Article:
Female stars caught in the crossfire after Myanmar coup


Being a female star in Myanmar can have its downsides. In the immediate aftermath of the February 1, 2021 military coup, actresses, models and social influencers became targets of the junta if they spoke out against the military takeover.

Burmese actress May Tone Khine was one of the first to take to social media to make her point.

“We fight until the end. It will be a long journey. Please don’t pray for us, let the world know about it! she said on Twitter in February 2021, reflecting the feelings of most people in Myanmar after seeing their Democratic choice Aung San Suu Kyi and many of her National League for Democracy politicians arrested and the arrival of troops and security forces in the street.

Women have been on the front lines of protests for the past 15 months since the coup dashed hopes for a country emerging from decades of military rule.

But it soon became clear that Myanmar’s female stars who spoke out would receive no quarter from the brutal military junta, determined to drown out the prominent voices tossing their three-fingered ‘Hunger Games’ salute calling for freedom. .

What we’ve seen are female stars using their celebrity status to protest the illegal power grab. It does mean, however, that stars have been arrested and imprisoned, or forced to flee abroad or stay abroad to avoid the dangerous clutches of the brutal junta that, on many occasions, tortured women in their custody.

Besides May Tone Khine, another actress confronted the junta.

Myanmar Academy Award winner Eaindra Kyaw Zin, affectionately known to her fans as “Au Wel”, is a two-time Myanmar Academy Award winner, mother of two and married to four-time Myanmar Academy Award winner actor, Pyay Ti Oo. Both were arrested at their home in Myanmar on April 10, according to Women Activists Myanmar (WAM).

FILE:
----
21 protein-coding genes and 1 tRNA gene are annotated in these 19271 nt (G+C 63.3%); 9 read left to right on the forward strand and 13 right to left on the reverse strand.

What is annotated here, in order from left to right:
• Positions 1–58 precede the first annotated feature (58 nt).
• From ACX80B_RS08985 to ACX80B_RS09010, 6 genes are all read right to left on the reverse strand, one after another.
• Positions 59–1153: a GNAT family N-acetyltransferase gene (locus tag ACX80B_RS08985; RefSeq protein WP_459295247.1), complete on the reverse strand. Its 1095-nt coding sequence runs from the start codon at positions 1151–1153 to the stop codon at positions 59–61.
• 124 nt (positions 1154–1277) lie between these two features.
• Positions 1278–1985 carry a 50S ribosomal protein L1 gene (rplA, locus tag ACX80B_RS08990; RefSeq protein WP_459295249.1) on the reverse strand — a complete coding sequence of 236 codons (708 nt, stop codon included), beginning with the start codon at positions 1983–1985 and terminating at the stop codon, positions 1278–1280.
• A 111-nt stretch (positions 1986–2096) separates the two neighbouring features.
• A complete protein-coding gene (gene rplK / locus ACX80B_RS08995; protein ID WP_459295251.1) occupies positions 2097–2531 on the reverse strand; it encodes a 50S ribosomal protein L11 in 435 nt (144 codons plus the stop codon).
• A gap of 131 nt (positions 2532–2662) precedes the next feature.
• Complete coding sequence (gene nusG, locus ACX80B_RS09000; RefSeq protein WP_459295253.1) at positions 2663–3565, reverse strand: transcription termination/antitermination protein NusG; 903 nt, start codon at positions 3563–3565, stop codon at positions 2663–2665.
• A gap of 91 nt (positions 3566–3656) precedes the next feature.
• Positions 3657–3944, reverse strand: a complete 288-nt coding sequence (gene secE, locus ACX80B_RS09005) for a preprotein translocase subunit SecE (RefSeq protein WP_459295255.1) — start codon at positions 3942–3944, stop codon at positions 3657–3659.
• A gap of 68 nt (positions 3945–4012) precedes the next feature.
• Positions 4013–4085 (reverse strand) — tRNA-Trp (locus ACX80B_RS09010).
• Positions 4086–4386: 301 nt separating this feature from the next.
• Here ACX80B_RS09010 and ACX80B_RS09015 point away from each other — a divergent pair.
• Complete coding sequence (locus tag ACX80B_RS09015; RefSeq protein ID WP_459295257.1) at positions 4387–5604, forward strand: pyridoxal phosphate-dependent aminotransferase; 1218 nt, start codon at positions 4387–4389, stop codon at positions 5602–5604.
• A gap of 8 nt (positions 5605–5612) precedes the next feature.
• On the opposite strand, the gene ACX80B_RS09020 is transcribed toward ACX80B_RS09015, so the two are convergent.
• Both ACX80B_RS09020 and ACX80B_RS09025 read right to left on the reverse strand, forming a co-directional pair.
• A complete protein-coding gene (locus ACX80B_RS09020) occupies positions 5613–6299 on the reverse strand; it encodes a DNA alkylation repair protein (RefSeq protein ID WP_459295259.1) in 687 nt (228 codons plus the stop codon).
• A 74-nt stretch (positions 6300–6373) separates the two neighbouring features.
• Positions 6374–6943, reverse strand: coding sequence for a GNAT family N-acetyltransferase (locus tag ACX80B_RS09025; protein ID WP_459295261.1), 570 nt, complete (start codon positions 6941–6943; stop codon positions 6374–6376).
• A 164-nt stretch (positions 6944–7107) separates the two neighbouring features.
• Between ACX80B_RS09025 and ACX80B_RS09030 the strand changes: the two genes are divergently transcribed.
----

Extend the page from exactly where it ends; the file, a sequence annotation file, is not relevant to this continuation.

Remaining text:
Eaindra Kyaw Zin, who won the Seymour Cassel Award for Outstanding Performance at the 28th Oldenburg International Film Festival last year, starred with Paing Phyoe Thu in director Na Gyi’s second feature, What Happened To The Wolf? which had its world premiere on September 16, 2021 at the festival known as “European Sundance”. Indeed, the festival is one of the most important European film festivals for independent cinema.

As WAM points out, the creators of the film are among more than 100 celebrities, artists and influencers who have been issued arrest warrants under Section 505(a) of the Myanmar Penal Code by Myanmar’s military dictatorship. The reason: to denounce the months of human rights violations that followed the military coup.

Many are on the run with outstanding arrest warrants or forced to live abroad. In May 2021, Thuzar Wint Lwin, contestant for Miss Universe Myanmar, used the pageant’s platform to raise awareness about the crisis in Myanmar. She urged the world to speak out in support of the citizens of Myanmar and to speak out against the military junta, according to The Quint.

Thuzar Wint Lwin won the award for the best national costume based on the ethnic costume of the Chin people of northwestern Myanmar. As she walked down the ramp in her costume at the Miss Universe pageant, she held up a sign that read “Pray for Myanmar.”

Thuzar Wint Lwin remains abroad.

Burmese model Han Lay was clear with her opinion on the coup. The Miss Grand International beauty pageant contestant gave an emotional speech in Thailand where the 22-year-old model pleaded for ‘urgent international aid’ for her country, on the same day in April 2021 when 141 protesters were killed in a a crackdown by military leaders she says were selfish and abused their power, reports Reuters.